WASHINGTON — The creator of Saturday Night Live and the iconic voice of the Los Angeles Dodgers are among the 21 recipients of the Presidential Medal of Freedom named by the White House today.
The award was established by President Truman in 1945 to recognize meritorious civilian service during World War II, and President Kennedy later deemed it a peacetime award as well. The White House said said it will be “presented to individuals who have made especially meritorious contributions to the security or national interests of the United States, to world peace, or to cultural or other significant public or private endeavors” at a Nov. 22 awards ceremony.
“The Presidential Medal of Freedom is not just our nation’s highest civilian honor – it’s a tribute to the idea that all of us, no matter where we come from, have the opportunity to change this country for the better,” Obama said in a statement accompanying the list of names. “From scientists, philanthropists, and public servants to activists, athletes, and artists, these 21 individuals have helped push America forward, inspiring millions of people around the world along the way.”
The recipients are:
L.A. Lakers’ star and social justice advocate Kareem Abdul-Jabbar
Talk-show host Ellen DeGeneres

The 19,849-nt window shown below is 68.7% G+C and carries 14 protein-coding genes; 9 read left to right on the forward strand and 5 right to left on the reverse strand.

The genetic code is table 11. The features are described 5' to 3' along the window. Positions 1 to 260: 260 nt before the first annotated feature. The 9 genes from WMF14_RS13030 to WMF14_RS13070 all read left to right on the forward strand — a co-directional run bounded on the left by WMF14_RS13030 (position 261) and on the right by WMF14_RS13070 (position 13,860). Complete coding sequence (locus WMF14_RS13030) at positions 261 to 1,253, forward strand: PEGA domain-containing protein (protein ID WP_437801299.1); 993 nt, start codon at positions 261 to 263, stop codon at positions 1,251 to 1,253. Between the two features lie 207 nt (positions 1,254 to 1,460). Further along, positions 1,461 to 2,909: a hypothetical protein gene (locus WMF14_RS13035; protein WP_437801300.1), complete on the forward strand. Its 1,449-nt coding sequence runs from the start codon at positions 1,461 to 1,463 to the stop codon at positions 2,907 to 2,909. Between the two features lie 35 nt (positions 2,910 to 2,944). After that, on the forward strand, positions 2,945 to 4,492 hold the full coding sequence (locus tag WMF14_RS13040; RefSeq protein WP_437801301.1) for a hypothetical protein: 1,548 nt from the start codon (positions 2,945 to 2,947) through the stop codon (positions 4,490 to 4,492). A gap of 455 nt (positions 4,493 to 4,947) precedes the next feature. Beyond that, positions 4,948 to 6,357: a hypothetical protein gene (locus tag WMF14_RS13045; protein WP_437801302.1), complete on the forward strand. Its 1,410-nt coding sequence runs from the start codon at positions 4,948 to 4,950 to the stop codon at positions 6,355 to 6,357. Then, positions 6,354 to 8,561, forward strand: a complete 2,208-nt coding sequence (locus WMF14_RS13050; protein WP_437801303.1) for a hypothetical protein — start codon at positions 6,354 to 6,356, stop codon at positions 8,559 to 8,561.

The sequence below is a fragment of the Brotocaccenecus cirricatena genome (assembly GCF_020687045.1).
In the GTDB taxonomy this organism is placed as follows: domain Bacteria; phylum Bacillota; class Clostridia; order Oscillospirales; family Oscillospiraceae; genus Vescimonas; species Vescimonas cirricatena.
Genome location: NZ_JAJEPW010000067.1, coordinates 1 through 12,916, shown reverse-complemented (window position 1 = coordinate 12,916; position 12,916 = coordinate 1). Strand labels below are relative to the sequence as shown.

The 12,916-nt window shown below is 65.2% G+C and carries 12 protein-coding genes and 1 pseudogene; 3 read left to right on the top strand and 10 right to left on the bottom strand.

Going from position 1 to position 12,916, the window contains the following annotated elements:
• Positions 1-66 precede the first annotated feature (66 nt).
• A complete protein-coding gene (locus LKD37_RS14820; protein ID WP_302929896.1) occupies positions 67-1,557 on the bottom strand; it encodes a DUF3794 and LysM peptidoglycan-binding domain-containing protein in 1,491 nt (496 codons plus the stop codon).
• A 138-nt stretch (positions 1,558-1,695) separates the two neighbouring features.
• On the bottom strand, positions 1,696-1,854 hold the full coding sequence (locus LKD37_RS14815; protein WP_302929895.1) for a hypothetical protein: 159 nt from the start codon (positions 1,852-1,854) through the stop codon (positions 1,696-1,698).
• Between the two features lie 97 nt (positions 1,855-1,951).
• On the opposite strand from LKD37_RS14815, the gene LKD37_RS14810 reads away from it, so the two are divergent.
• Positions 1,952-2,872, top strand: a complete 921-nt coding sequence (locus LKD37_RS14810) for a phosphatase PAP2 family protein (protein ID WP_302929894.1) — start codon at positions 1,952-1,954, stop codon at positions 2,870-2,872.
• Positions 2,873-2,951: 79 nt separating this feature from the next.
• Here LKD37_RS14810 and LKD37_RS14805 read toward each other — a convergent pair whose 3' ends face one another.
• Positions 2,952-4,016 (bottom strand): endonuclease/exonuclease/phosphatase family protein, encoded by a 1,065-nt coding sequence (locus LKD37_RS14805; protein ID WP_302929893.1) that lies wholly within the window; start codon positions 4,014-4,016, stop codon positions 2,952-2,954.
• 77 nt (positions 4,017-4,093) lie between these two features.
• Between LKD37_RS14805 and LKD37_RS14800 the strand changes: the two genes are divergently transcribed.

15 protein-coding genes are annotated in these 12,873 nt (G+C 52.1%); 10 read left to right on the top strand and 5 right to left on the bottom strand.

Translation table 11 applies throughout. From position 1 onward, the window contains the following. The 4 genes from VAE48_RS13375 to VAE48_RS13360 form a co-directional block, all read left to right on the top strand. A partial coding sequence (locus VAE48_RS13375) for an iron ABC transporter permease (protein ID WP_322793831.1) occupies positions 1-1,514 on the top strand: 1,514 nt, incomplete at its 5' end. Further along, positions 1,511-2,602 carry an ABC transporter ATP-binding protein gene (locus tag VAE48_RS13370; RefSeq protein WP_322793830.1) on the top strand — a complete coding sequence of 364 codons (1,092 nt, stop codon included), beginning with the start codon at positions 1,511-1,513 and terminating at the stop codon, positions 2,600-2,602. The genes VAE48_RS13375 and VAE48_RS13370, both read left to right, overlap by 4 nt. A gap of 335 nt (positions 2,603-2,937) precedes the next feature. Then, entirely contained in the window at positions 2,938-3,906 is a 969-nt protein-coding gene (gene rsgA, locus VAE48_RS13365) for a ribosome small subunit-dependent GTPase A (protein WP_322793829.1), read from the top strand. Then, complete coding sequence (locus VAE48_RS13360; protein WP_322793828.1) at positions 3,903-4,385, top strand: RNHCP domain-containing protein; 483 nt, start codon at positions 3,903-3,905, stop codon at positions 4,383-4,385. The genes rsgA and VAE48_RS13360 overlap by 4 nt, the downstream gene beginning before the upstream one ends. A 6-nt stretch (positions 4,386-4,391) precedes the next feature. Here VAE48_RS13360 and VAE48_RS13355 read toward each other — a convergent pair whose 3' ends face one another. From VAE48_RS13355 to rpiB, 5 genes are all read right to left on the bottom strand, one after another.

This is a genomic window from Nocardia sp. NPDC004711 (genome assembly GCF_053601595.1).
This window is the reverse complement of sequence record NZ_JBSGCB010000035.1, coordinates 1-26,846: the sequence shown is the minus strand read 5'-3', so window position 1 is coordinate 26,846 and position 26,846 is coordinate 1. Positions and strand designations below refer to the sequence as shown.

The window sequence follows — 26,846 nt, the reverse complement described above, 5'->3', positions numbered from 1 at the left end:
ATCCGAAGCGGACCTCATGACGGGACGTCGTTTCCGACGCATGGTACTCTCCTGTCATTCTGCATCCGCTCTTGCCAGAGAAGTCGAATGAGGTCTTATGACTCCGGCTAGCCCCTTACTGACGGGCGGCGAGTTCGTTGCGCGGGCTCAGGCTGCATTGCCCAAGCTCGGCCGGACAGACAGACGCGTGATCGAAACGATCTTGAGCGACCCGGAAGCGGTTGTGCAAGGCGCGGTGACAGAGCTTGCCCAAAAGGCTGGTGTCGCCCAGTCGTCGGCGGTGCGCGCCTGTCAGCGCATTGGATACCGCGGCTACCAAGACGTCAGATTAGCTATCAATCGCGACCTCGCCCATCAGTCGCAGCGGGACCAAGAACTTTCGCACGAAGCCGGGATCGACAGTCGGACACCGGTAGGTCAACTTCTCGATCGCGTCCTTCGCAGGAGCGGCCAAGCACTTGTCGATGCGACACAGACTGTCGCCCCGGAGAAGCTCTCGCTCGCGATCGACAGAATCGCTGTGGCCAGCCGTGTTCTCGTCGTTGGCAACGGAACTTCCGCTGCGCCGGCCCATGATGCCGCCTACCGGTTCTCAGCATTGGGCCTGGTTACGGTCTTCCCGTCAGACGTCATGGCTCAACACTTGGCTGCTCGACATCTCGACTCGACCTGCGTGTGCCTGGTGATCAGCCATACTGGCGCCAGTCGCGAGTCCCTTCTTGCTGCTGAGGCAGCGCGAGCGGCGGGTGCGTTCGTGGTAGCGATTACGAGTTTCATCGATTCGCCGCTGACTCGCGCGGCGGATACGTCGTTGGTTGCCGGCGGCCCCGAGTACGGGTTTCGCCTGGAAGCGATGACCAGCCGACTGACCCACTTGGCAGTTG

Actor Robert DeNiro
National Medal of Science-winning polymath physicist Richard Garwin
Bill and Melinda Gates
Architect Frank Gehry
Mathematician and computer scientist Margaret Hamilton, who led the team that created the on-board flight software for NASA’s Apollo command modules and lunar modules
Actor Tom Hanks
NBA legend Michael Jordan
Vietnam Veterans Memorial artist Maya Lin
SNL creator and producer Lorne Michaels
Kennedy-era Federal Communications Committee chairman and attorney Newt Minnow
President of Miami Dade College Eduardo Padrón
Actor Robert Redford
Singer Diana Ross
National Baseball Hall of Fame broadcaster Vin Scully
Singer Bruce Springsteen
Actress Cicely Tyson
Two recipients are receiving the award posthumously: Elouise Cobell, a Blackfeet Tribal community leader, and Rear Admiral Grace Hopper, aka “the first lady of software,” who was a leader of computer development from the 1940s through 1980s.